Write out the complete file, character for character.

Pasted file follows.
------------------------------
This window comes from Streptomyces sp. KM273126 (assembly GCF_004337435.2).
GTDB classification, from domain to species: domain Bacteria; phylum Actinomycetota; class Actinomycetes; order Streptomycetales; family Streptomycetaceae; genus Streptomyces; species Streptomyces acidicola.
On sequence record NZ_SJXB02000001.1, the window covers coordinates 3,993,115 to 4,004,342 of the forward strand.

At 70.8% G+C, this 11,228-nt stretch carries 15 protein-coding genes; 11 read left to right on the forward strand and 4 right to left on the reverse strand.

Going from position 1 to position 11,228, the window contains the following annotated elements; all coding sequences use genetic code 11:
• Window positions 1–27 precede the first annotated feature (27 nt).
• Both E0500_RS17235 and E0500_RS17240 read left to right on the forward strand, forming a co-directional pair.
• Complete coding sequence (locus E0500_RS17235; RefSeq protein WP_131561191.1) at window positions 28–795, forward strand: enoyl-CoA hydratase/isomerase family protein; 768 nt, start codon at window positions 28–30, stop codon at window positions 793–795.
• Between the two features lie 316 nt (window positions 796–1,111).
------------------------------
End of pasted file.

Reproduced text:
This window comes from Streptomyces sp. KM273126 (assembly GCF_004337435.2).
GTDB classification, from domain to species: domain Bacteria; phylum Actinomycetota; class Actinomycetes; order Streptomycetales; family Streptomycetaceae; genus Streptomyces; species Streptomyces acidicola.
On sequence record NZ_SJXB02000001.1, the window covers coordinates 3,993,115 to 4,004,342 of the forward strand.

At 70.8% G+C, this 11,228-nt stretch carries 15 protein-coding genes; 11 read left to right on the forward strand and 4 right to left on the reverse strand.

Going from position 1 to position 11,228, the window contains the following annotated elements; all coding sequences use genetic code 11:
• Window positions 1–27 precede the first annotated feature (27 nt).
• Both E0500_RS17235 and E0500_RS17240 read left to right on the forward strand, forming a co-directional pair.
• Complete coding sequence (locus E0500_RS17235; RefSeq protein WP_131561191.1) at window positions 28–795, forward strand: enoyl-CoA hydratase/isomerase family protein; 768 nt, start codon at window positions 28–30, stop codon at window positions 793–795.
• Between the two features lie 316 nt (window positions 796–1,111).